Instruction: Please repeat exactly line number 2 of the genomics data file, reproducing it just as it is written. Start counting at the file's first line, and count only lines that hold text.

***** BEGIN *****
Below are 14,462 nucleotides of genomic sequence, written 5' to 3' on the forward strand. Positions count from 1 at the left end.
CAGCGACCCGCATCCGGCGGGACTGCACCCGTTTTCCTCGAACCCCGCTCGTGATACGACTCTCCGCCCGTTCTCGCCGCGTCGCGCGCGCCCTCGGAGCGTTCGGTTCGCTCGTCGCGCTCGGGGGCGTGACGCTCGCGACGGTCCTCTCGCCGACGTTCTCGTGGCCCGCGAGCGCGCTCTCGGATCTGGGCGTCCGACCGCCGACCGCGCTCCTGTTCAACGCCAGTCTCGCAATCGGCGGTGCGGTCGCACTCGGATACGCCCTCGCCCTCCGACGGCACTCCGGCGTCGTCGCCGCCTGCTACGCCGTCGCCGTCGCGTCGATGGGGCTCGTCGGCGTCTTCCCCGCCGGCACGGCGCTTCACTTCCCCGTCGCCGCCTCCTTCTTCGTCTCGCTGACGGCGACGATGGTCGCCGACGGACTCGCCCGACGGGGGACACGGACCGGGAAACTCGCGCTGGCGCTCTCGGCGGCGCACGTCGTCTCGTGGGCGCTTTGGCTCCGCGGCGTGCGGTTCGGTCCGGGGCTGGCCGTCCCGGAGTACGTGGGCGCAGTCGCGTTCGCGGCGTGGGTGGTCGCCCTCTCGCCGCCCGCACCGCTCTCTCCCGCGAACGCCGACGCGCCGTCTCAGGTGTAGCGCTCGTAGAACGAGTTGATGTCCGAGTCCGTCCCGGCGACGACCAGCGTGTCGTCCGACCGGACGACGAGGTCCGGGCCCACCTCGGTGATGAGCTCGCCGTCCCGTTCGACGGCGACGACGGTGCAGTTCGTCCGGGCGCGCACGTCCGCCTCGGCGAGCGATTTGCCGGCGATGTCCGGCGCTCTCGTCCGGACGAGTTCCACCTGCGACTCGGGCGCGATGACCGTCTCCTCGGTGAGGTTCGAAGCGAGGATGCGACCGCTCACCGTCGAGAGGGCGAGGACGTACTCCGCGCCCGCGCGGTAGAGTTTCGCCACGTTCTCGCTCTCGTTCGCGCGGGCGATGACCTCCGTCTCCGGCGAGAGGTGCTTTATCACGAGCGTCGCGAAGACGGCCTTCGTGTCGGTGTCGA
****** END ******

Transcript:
CAGCGACCCGCATCCGGCGGGACTGCACCCGTTTTCCTCGAACCCCGCTCGTGATACGACTCTCCGCCCGTTCTCGCCGCGTCGCGCGCGCCCTCGGAGCGTTCGGTTCGCTCGTCGCGCTCGGGGGCGTGACGCTCGCGACGGTCCTCTCGCCGACGTTCTCGTGGCCCGCGAGCGCGCTCTCGGATCTGGGCGTCCGACCGCCGACCGCGCTCCTGTTCAACGCCAGTCTCGCAATCGGCGGTGCGGTCGCACTCGGATACGCCCTCGCCCTCCGACGGCACTCCGGCGTCGTCGCCGCCTGCTACGCCGTCGCCGTCGCGTCGATGGGGCTCGTCGGCGTCTTCCCCGCCGGCACGGCGCTTCACTTCCCCGTCGCCGCCTCCTTCTTCGTCTCGCTGACGGCGACGATGGTCGCCGACGGACTCGCCCGACGGGGGACACGGACCGGGAAACTCGCGCTGGCGCTCTCGGCGGCGCACGTCGTCTCGTGGGCGCTTTGGCTCCGCGGCGTGCGGTTCGGTCCGGGGCTGGCCGTCCCGGAGTACGTGGGCGCAGTCGCGTTCGCGGCGTGGGTGGTCGCCCTCTCGCCGCCCGCACCGCTCTCTCCCGCGAACGCCGACGCGCCGTCTCAGGTGTAGCGCTCGTAGAACGAGTTGATGTCCGAGTCCGTCCCGGCGACGACCAGCGTGTCGTCCGACCGGACGACGAGGTCCGGGCCCACCTCGGTGATGAGCTCGCCGTCCCGTTCGACGGCGACGACGGTGCAGTTCGTCCGGGCGCGCACGTCCGCCTCGGCGAGCGATTTGCCGGCGATGTCCGGCGCTCTCGTCCGGACGAGTTCCACCTGCGACTCGGGCGCGATGACCGTCTCCTCGGTGAGGTTCGAAGCGAGGATGCGACCGCTCACCGTCGAGAGGGCGAGGACGTACTCCGCGCCCGCGCGGTAGAGTTTCGCCACGTTCTCGCTCTCGTTCGCGCGGGCGATGACCTCCGTCTCCGGCGAGAGGTGCTTTATCACGAGCGTCGCGAAGACGGCCTTCGTGTCGGTGTCGA